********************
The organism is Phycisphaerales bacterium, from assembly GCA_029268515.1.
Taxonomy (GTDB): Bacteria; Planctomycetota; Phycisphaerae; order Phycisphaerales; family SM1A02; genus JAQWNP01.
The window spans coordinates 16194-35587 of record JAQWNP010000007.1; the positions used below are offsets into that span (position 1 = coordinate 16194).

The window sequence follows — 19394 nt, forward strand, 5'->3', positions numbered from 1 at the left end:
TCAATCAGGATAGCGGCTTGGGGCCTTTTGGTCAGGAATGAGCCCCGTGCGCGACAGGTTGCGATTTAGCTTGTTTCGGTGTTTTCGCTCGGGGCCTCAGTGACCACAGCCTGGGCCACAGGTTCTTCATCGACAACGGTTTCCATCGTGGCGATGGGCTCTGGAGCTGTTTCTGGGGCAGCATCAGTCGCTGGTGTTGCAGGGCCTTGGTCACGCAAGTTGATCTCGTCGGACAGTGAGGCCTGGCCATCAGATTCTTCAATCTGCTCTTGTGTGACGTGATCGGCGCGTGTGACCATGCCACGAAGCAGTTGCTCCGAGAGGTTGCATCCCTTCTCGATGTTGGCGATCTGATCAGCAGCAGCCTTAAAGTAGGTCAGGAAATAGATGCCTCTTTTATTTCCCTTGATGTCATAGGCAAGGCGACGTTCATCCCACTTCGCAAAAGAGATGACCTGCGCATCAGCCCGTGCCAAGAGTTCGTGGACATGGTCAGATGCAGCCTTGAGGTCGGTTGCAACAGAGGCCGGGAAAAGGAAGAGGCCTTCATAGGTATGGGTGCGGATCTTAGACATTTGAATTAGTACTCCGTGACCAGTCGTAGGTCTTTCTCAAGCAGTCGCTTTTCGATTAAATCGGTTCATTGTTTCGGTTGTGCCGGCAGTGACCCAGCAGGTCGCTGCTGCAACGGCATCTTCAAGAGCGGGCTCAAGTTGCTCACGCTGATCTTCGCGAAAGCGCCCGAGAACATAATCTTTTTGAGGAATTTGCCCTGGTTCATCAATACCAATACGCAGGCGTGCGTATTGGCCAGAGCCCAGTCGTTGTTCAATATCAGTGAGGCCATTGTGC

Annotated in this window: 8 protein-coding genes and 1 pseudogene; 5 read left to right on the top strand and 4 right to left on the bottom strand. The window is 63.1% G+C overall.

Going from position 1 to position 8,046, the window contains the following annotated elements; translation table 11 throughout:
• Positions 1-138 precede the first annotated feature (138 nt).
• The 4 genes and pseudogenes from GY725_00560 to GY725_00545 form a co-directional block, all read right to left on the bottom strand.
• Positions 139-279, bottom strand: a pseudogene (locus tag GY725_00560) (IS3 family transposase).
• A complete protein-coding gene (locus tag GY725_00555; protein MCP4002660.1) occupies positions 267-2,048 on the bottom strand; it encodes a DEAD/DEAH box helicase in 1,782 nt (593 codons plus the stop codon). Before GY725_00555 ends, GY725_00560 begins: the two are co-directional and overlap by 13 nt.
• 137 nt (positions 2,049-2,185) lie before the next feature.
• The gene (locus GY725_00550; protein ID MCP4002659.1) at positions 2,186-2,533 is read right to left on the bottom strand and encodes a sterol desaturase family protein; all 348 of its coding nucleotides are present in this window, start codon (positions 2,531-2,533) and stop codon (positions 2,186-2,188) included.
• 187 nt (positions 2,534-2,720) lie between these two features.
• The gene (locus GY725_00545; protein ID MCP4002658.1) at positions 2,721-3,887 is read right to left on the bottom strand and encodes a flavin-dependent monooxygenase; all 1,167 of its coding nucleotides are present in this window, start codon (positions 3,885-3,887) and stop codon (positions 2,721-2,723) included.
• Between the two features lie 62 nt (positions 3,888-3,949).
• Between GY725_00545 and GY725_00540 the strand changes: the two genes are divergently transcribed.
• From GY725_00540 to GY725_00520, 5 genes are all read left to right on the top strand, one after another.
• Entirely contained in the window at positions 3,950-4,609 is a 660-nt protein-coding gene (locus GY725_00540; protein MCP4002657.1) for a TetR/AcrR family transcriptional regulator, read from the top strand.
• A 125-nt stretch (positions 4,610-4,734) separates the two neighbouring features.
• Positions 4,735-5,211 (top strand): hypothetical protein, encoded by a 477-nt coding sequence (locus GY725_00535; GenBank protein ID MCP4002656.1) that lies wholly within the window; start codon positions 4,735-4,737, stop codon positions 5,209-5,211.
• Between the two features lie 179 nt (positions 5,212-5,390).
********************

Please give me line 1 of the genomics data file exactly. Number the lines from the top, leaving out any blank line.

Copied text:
The organism is Phycisphaerales bacterium, from assembly GCA_029268515.1.